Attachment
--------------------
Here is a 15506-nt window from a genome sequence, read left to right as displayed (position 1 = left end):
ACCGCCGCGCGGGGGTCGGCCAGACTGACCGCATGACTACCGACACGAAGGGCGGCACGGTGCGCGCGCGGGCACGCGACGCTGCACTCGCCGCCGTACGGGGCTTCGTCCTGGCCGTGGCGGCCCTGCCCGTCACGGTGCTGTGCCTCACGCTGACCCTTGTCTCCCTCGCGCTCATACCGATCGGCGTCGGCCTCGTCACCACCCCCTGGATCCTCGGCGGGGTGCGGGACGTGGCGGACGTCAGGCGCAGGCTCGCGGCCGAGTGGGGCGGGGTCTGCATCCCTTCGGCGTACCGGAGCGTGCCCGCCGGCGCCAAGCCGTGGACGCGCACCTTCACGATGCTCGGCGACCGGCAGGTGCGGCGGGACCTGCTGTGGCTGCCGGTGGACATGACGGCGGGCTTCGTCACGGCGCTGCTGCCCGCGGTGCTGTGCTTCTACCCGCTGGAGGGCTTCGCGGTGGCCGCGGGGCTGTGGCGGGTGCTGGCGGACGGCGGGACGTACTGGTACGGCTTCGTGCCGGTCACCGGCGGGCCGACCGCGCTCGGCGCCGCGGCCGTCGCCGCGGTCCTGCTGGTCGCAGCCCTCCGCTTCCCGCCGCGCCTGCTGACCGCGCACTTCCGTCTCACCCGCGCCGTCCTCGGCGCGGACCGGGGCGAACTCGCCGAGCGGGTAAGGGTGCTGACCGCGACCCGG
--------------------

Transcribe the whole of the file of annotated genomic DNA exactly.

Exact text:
Here is a 15506-nt window from a genome sequence, read left to right as displayed (position 1 = left end):
ACCGCCGCGCGGGGGTCGGCCAGACTGACCGCATGACTACCGACACGAAGGGCGGCACGGTGCGCGCGCGGGCACGCGACGCTGCACTCGCCGCCGTACGGGGCTTCGTCCTGGCCGTGGCGGCCCTGCCCGTCACGGTGCTGTGCCTCACGCTGACCCTTGTCTCCCTCGCGCTCATACCGATCGGCGTCGGCCTCGTCACCACCCCCTGGATCCTCGGCGGGGTGCGGGACGTGGCGGACGTCAGGCGCAGGCTCGCGGCCGAGTGGGGCGGGGTCTGCATCCCTTCGGCGTACCGGAGCGTGCCCGCCGGCGCCAAGCCGTGGACGCGCACCTTCACGATGCTCGGCGACCGGCAGGTGCGGCGGGACCTGCTGTGGCTGCCGGTGGACATGACGGCGGGCTTCGTCACGGCGCTGCTGCCCGCGGTGCTGTGCTTCTACCCGCTGGAGGGCTTCGCGGTGGCCGCGGGGCTGTGGCGGGTGCTGGCGGACGGCGGGACGTACTGGTACGGCTTCGTGCCGGTCACCGGCGGGCCGACCGCGCTCGGCGCCGCGGCCGTCGCCGCGGTCCTGCTGGTCGCAGCCCTCCGCTTCCCGCCGCGCCTGCTGACCGCGCACTTCCGTCTCACCCGCGCCGTCCTCGGCGCGGACCGGGGCGAACTCGCCGAGCGGGTAAGGGTGCTGACCGCGACCCGG